TUPE v GDPR – who wins?

Insights - 31/01/2019

We are often asked how businesses are expected to comply with GDPR requirements when disclosing employee data in a situation where the Transfer of Undertakings (Protection of Employment) Regulations (TUPE) applies.

In accordance with TUPE, the transferor (e.g. the seller or current employer) is required to provide the transferee (e.g. the buyer or new employer) with certain Employee Liability Information (ELI), including personal data about the age and dates of birth of the employees, their terms and conditions of employment and information about any disciplinary and grievance procedures in the 2 years prior.

In these circumstances, the GDPR condition for the lawful processing of personal data will be satisfied as it is “necessary to comply with a legal obligation”. Strictly speaking therefore it does not matter whether or not the information is anonymised.

Whilst this may be reassuring, businesses should avoid being lulled into a false sense of security and dropping their guard when it comes to the protection of employee data.

Whilst the ELI is useful to the buyer/new employer, it is unlikely to consist of all information it requires in relation to the transferring employees. More often than not further information will be requested as part of a due diligence exercise, including details about employees on sickness absence or maternity leave for example. It can be difficult to keep track of what is protected as ELI information and what is not.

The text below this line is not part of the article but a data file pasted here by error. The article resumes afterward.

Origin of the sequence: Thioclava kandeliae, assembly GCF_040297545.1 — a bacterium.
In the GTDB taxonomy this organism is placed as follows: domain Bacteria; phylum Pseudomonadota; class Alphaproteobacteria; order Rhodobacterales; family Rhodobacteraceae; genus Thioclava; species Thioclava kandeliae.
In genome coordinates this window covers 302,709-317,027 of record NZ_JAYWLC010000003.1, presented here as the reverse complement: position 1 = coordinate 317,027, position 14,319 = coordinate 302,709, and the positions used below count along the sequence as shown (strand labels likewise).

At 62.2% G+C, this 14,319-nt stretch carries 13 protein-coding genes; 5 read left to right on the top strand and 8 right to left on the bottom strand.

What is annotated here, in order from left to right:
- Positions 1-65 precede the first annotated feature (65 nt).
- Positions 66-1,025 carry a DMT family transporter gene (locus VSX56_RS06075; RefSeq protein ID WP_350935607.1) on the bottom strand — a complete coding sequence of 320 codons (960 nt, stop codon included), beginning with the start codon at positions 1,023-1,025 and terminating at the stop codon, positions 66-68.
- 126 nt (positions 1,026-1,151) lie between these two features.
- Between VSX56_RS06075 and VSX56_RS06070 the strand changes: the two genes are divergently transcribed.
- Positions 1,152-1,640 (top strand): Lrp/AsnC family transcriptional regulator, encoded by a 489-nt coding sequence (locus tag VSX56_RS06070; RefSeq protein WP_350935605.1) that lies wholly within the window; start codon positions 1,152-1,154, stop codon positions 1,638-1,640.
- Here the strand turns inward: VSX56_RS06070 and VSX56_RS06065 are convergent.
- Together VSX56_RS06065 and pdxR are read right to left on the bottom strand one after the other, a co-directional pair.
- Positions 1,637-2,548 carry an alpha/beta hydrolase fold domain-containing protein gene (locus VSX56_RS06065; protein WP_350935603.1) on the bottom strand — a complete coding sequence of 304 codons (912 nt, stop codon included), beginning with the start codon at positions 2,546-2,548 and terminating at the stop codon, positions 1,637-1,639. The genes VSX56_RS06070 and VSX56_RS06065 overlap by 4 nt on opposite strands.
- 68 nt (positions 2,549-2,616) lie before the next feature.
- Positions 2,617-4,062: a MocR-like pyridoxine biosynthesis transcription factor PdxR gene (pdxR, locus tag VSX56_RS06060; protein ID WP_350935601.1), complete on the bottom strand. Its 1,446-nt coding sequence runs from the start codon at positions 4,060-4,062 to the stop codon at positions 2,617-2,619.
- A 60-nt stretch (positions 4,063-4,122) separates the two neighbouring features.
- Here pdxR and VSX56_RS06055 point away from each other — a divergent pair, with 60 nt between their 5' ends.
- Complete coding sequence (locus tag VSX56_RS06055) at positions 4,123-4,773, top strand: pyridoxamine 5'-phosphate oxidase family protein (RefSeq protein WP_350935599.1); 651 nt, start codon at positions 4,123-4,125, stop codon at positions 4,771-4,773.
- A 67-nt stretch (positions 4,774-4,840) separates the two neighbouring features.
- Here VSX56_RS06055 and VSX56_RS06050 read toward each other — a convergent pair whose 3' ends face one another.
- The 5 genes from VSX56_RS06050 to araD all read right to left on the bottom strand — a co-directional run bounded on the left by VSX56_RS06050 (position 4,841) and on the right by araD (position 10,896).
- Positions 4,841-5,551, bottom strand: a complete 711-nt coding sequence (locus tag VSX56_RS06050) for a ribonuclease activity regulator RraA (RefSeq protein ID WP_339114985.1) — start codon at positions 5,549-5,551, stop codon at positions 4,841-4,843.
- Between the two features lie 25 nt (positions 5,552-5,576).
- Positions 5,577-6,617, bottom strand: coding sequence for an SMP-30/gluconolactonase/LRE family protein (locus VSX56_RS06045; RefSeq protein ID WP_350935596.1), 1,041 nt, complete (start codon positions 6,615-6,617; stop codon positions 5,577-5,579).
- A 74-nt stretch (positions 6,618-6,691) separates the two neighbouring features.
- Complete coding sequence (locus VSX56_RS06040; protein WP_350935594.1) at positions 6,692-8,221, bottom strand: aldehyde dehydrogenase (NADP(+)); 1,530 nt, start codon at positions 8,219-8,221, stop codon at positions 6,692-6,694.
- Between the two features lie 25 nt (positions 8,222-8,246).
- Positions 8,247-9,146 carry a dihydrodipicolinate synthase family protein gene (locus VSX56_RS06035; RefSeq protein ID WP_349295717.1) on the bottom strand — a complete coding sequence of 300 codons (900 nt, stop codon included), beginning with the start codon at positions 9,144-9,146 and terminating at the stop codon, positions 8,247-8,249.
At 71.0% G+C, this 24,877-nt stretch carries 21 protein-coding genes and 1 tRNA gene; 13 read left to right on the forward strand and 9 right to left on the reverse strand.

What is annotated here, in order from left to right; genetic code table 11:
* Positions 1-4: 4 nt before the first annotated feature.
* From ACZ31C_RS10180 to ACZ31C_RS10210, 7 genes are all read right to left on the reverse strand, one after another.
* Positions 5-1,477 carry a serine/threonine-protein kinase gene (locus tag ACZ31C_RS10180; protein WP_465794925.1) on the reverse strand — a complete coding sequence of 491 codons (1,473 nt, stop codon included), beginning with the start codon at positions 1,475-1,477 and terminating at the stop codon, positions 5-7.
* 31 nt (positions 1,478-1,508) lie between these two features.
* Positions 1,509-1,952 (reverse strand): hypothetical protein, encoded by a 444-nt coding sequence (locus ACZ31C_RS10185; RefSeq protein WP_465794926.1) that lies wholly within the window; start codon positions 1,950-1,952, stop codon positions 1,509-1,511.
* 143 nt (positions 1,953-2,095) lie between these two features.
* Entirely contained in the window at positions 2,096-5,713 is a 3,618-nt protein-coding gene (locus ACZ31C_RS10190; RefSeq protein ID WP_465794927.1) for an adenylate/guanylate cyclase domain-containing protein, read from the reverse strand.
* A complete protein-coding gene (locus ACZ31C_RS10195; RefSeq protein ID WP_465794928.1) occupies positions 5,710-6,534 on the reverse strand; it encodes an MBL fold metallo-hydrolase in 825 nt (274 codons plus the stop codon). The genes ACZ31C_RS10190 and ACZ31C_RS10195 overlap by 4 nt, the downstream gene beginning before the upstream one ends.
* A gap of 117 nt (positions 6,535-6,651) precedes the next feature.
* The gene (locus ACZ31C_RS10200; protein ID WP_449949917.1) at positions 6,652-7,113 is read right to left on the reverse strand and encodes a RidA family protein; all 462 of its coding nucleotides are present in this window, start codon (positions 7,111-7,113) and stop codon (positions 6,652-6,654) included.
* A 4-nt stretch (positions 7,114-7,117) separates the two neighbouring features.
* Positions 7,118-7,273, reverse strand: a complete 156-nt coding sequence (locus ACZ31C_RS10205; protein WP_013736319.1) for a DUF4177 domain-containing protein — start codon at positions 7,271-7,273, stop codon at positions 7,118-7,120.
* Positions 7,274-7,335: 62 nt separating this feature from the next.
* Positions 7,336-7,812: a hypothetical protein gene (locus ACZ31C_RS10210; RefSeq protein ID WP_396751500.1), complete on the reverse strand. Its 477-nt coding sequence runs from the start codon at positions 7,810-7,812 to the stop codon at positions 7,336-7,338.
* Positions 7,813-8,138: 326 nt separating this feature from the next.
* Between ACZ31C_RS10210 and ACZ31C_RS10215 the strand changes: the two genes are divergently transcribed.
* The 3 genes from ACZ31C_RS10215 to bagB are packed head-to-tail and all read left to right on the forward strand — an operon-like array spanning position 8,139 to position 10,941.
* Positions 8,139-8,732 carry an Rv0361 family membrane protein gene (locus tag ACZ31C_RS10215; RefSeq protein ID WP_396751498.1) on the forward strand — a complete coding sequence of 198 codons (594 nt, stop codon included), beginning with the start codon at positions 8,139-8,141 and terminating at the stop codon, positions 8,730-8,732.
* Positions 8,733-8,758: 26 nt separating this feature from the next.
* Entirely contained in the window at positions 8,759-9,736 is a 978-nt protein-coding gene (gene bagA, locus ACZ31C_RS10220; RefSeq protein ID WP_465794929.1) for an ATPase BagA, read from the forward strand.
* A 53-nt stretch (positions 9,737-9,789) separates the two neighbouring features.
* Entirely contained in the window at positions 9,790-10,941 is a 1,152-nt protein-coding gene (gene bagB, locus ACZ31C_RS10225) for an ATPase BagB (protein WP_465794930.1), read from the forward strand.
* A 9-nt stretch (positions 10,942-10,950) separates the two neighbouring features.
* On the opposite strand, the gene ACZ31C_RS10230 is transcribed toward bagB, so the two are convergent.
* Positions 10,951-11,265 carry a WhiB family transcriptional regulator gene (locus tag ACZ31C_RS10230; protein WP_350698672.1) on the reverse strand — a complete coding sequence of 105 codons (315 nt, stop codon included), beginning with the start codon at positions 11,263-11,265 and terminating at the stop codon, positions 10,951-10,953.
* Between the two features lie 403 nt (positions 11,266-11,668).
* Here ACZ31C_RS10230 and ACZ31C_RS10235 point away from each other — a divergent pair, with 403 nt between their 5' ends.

For the information that is not captured by the ELI exception, the current employer/seller may try to rely on the legitimate interests condition. Under GDPR legitimate interests that are relevant are no longer limited to the interests of the disclosing business however this lawful basis requires a careful balancing act between the benefit to the discloser/third party and the impact on an individual’s privacy and their expectations. Businesses will need to be able to demonstrate compliance, e.g. by documenting its assessment.

Therefore, to be on the safe side and avoid data protection breach issues it is wise to anonymise all employee data from the outset. The simplest way is to refer to each employee by number and use that number code when referring to them through the whole due diligence process.

So who wins? Well technically it is a draw but GDPR might win in extra time!

To discuss this topic further or to discuss any other issues relating to Employment Law, please contact Emma McLoughlin, Associate Solicitor in our Employment Team on 020 8614 4590 or by email on [email protected]

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